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  • ARTIST SPOTLIGHT: Eric Nakamura & The Giant Robot Store

    Founder and store owner Eric Nakamura has been working on GIANT ROBOT since 1994.

    Two weeks ago, while visiting Los Angeles for the very first time, I decided to connect with like-minded artists and organizers on the west coast.  Eric Nakamura, the founder/owner of GIANT ROBOT, was the first person who came into my mind.  During the interview, we spoke about his start, his art, and his view on the future of Asian American popular culture. -Judy

    CineVue:  We read that GIANT ROBOT was born within your own home right after college.  How did you come up with the concept of GIANT ROBOT?  And who was there to spear-head the company with you?

    Eric Nakamura: Originally, it was just me and my buddy Martin Wong. We made a DYI, photocopied magazine out of art and subjects that interested us; and at that time, there was nothing similar, so we decided to create it.

    CV:  GIANT ROBOT is a mix of everything pop-cult/a lifestyle brand.  Where do you get your most up-to-date news/products?

    EN:  Essentially, it comes down to word-of-mouth, or we follow artists we like and invite them.  People can submit their work, but we will pick and choose what is good because if you showcase everything, you’d be in trouble.

    CV:   What is the criteria for selecting a piece of artwork/product?

    EN:  Contributors can come in and look at what we have and see if their style fits.  We have a variety of selection, so it’s all about the fit.  Some will work, while some, not so much.

    CV:   If there was one superpower the GIANT ROBOT can have, what would it be?

    EN:  Our big bot is not a superhero.  Rather, it is in the same ranks as a human being.  If you look at it, all of them are named after regular human beings:  the police officer, the fireman, the teacher, etc. just normal day-to-day people.  We try to throw in some different element in it, like the Men In Black and pink ranger, but people don’t know that.  In the end, all characters are created by human beings.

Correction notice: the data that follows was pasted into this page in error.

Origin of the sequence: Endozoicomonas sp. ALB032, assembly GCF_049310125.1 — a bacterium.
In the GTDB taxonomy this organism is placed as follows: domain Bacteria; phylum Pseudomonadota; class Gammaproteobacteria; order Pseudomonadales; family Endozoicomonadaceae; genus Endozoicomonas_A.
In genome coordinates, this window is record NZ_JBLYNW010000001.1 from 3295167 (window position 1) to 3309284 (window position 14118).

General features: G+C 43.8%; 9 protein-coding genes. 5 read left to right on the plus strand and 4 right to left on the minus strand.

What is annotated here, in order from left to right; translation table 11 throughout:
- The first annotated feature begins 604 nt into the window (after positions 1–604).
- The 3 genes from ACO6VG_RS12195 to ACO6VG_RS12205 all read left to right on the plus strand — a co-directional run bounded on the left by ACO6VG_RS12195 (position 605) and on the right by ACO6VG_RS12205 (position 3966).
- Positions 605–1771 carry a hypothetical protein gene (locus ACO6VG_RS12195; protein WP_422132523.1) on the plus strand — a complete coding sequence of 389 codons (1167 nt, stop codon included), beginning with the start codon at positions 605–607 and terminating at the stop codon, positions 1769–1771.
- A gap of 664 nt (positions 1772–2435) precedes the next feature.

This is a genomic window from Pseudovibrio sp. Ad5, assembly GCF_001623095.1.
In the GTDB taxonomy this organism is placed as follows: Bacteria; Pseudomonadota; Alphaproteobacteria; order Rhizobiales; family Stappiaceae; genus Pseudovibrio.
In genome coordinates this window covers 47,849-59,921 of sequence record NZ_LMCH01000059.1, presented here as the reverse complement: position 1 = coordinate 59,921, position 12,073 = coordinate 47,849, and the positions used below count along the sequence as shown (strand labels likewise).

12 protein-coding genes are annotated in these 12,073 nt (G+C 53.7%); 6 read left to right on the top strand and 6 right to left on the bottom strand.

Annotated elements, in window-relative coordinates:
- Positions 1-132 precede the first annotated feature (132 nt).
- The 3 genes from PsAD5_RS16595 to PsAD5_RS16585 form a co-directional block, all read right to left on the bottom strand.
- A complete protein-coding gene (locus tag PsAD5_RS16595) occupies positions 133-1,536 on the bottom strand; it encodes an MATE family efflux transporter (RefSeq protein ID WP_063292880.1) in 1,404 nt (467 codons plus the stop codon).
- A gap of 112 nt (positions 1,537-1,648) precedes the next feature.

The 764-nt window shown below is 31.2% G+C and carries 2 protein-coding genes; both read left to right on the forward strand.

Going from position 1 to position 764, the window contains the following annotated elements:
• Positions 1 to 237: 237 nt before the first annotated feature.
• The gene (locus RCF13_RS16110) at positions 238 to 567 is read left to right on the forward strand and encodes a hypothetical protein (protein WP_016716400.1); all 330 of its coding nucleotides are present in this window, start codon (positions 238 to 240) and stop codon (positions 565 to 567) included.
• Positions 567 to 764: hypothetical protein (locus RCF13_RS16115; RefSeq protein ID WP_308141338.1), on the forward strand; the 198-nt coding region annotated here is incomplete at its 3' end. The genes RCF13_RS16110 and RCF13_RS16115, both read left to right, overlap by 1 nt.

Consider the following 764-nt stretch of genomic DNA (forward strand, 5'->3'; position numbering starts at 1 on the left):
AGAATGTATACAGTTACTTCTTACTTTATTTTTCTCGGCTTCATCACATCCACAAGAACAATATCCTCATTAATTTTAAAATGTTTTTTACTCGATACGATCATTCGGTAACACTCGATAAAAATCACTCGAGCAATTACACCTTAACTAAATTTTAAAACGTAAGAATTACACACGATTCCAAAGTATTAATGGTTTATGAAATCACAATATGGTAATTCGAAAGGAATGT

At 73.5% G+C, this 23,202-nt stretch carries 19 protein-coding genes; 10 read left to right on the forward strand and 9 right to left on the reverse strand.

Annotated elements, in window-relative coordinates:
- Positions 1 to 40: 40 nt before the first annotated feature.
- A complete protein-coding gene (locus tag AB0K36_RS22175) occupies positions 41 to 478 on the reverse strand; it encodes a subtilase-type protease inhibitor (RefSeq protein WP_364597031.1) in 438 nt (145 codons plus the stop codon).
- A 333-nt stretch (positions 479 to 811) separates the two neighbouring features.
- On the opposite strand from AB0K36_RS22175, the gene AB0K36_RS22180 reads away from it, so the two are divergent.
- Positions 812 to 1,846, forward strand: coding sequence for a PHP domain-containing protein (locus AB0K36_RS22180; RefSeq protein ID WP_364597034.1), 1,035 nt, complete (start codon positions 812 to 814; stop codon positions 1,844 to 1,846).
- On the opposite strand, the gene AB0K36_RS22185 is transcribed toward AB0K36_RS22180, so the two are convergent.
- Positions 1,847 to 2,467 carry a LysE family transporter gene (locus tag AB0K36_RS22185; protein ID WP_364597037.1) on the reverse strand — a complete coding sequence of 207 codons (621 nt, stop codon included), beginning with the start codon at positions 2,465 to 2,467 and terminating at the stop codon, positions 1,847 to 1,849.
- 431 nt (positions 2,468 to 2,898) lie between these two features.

CV:  Over the past 18 years, what sustains GIANT ROBOT?

    EN: The artists.  The community.  And for me, it is about doing things and liking it.  I like the job–I like what we created.  There is a little world of Giant Robot created, and I know there are bigger things that have grown out of it–like some artists went into television and made television shows or cartoons inspired by Giant Robot.

    CV:  How did the economy affect GIANT ROBOT?

    EN: I try not to think about, “Wow, this is only 25% of what we made in 2007.”  It’s not about that.  Either you’re gonna stay or not stay, and if you’re too nostalgic about the past, then you will phathom how your store isn’t selling as much stuff, and they’re not having as much fun, and they’re not happy.  If you feel that way, it is really hard to stay.  But for me, it is about reassessing and figuring out how we can survive, and keep doing fun things and keep being positive; because if you’re not having fun, then it is hard to stick around.  The bad economy thing–it’s not a shame deciding to close once the economy went bad; it’s just simple dollars and cents–getting into debt is not a good thing.  But I think if you still enjoy it, it is worth sticking around.

    CV:   Since Giant Robot is a mini-universe of its own, where do you see it in the next ten years?

    EN: I don’t want to think that much ahead because it will make me nostalgic.  In the end, I think it is about producing art without thinking much about the past.  It’s not about, “Oh, we did some amazing things ten years ago, or it’s not about, “Oh, art was so great eight years ago, or skateboarding was great five years ago, or the economy was great five years ago,”  it’s not about that.  I don’t really think about what happened in the past.  If I can only think about the past, I’ll get super nostalgic–I’ll never enjoy the present as much.  I’m always gonna think, something is better in the past.  I want to think about the present and just move forward.   I still enjoy a lot of things, even within the bad economy, I try to enjoy it.  I’ll work through it; and if it works, that’s great.

    CV:  Is there a New York City equivalent to Giant Robot?

    EN:  If you are an artist, definitely come out to Los Angeles.  The whole community is here.

    GIANT ROBOT is located at 2015 Sawtelle Boulevard, and GIANT ROBOT 2 at 2062 Sawtelle Boulevard, Los Angeles, CA 90025.

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